8th November 2021
During the month of November, as with other months in the liturgical year, a particular focus is put before us for our prayer. The liturgical year already has its own internal logic, which crystallised over the first centuries of Christianity. But over and above the yearly cycle, the Church has seen the practical wisdom of placing special emphases on different aspects of our prayer. The benefit of doing so is always twofold: not only does it develop our own prayer life, but in doing so, it helps us work towards our salvation as well as towards the salvation of other members of Christ’s Body, the Church.
As we come to the close of the liturgical year, the commercial world is already reminding us of the approach of Christmas. However, before we begin the new liturgical year once again with the Advent preparation for the coming of our Saviour, the Church celebrates the feast of Christ the King with its strongly eschatological overtones. The liturgical cycle thus logically concludes by pointing us forward to the renewal of all things in Christ (cf. Rev. 21:5), to the end of this world and the resurrection of the dead.
In the light of this chronology, it makes sense that in November we should be reminded to particularly pray for the souls of the dead: specifically those in purgatory. Our prayers are offered to assist them on their way to the Beatific Vision of God Himself; and in doing so, we are implicitly reminded of our own earthly end and of the need to live our lives in view of our ultimate objective: God Himself.
This tradition of praying for the souls of the departed rests on the notion of purgatory as an intermediate state, between the moment of one’s death and the attainment of heaven. This concept is already traceable in early Judaism, and was manifested early on in the Christian tradition of commemorating and praying for the deceased. Although purgatory has been depicted in many and various ways, the basic principle is clear: the soul, with its impurities of sin and the attachments to that it has developed to these over its earthly life, must be cleansed before entering wholly into the presence of the Sinless One.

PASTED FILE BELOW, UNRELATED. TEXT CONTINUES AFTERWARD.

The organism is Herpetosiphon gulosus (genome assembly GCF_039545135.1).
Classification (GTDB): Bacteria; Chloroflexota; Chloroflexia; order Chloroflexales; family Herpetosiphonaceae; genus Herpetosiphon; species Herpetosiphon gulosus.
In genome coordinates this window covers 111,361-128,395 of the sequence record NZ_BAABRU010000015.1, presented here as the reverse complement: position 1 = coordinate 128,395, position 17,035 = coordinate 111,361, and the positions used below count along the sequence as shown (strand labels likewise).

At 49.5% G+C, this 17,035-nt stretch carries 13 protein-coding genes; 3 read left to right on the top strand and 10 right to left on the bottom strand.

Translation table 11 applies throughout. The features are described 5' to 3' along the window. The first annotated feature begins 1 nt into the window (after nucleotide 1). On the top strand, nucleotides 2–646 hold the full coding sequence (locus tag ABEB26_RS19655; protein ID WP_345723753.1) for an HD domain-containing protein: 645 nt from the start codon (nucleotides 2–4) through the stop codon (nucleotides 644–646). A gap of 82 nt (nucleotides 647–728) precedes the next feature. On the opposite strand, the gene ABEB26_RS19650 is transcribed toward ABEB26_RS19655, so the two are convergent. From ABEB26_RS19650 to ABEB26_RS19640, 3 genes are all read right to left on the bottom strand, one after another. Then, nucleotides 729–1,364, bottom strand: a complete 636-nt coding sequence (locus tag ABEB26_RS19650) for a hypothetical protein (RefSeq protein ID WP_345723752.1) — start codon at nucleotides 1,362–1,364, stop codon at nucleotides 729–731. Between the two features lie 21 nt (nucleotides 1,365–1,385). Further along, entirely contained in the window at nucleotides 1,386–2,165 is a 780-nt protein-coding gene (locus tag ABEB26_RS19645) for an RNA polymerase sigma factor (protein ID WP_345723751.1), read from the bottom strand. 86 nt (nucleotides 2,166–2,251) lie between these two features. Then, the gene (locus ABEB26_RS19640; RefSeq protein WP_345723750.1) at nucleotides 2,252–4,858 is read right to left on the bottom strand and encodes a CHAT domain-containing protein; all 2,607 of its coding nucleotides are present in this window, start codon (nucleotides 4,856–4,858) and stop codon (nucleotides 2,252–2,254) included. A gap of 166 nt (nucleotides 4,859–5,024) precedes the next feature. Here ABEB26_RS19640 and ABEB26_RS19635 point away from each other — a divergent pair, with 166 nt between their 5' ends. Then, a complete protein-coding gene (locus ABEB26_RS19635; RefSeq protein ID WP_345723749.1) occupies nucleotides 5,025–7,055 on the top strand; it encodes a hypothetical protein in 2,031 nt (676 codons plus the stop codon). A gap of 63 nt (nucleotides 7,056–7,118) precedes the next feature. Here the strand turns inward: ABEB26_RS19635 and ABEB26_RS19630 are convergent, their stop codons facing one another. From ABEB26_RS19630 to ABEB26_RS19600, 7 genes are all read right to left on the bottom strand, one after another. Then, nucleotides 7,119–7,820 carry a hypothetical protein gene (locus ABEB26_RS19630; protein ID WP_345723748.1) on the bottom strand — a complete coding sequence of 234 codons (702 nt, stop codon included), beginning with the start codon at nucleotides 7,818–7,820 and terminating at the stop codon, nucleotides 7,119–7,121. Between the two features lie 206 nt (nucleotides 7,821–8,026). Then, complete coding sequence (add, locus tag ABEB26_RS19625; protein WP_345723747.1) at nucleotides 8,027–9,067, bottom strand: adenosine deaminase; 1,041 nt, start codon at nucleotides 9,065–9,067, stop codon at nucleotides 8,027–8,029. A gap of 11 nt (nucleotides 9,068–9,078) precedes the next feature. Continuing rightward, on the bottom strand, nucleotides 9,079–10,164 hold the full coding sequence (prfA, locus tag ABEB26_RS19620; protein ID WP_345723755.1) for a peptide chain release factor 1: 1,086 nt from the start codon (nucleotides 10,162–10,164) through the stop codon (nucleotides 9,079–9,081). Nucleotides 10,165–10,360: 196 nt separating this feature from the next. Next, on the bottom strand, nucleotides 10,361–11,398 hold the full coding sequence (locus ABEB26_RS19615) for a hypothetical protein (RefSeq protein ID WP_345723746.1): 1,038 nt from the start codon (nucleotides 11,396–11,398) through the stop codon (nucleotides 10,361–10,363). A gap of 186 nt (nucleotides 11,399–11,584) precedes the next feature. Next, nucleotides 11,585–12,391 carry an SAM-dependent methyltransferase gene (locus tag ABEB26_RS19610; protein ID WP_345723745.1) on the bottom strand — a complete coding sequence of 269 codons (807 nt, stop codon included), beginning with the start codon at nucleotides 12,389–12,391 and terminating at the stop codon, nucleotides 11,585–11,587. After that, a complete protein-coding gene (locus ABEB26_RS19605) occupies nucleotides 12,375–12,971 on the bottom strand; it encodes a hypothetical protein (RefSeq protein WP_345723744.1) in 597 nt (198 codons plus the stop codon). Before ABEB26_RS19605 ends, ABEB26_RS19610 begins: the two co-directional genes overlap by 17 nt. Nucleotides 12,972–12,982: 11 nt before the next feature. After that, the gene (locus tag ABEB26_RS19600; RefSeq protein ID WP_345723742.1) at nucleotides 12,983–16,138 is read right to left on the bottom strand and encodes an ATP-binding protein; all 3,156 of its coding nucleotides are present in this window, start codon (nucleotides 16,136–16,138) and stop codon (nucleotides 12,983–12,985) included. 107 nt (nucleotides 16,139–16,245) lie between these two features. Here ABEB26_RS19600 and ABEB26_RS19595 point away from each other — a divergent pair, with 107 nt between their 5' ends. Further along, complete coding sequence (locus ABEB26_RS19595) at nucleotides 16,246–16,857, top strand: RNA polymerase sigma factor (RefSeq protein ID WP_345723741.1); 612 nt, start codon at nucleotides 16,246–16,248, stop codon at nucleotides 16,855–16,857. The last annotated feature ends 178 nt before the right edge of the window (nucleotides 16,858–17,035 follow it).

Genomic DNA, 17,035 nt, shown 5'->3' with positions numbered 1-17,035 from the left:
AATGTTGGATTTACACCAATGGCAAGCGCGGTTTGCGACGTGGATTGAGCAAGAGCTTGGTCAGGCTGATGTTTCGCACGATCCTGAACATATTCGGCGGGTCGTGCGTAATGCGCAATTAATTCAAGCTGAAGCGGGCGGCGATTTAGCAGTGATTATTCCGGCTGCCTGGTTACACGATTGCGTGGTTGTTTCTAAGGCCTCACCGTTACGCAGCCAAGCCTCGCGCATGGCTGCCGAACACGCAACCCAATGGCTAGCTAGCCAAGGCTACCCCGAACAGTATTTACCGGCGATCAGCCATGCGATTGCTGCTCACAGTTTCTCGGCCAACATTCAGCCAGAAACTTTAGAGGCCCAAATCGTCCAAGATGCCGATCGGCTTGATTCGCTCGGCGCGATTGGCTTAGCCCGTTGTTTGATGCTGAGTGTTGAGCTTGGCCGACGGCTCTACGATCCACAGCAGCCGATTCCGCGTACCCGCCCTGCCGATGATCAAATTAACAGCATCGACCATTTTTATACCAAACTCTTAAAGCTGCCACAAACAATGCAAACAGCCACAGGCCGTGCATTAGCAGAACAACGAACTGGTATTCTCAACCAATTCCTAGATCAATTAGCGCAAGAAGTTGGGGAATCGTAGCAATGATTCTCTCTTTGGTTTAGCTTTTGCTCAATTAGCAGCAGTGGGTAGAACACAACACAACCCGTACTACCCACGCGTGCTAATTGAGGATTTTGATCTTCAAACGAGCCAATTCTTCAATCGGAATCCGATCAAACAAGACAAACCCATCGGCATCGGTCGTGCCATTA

It is impossible for us on earth to know the state of any given person’s soul before God (unless of course the Church has been able to declare them a saint!). So we continue to pray for the souls of our dearly departed, often in the hope that they are resting before God, but always in the knowledge that our prayers are never wasted. Should our intercessions to God for a particular person find them already in heaven, the Good Father can never turn a “dear ear” to our prayers: we remain confident that they will nonetheless be accepted for the good of another soul who is in purgatory.
It should come as no surprise then, that the Church includes the act of praying for the dead as one of the seven, spiritual works of mercy. Together with the seven, corporal works of mercy, these sum up the most important charitable actions that the Christian can perform for his neighbour’s spiritual and bodily needs, respectively. In finding a special effort to prayer for the dead this month, we therefore not only perform a charitable action for our dear ones as well as for unknown “neighbours”, but we also strengthen our own faith in the heavenly reality of the Church and our preparedness for our own departure from this earth.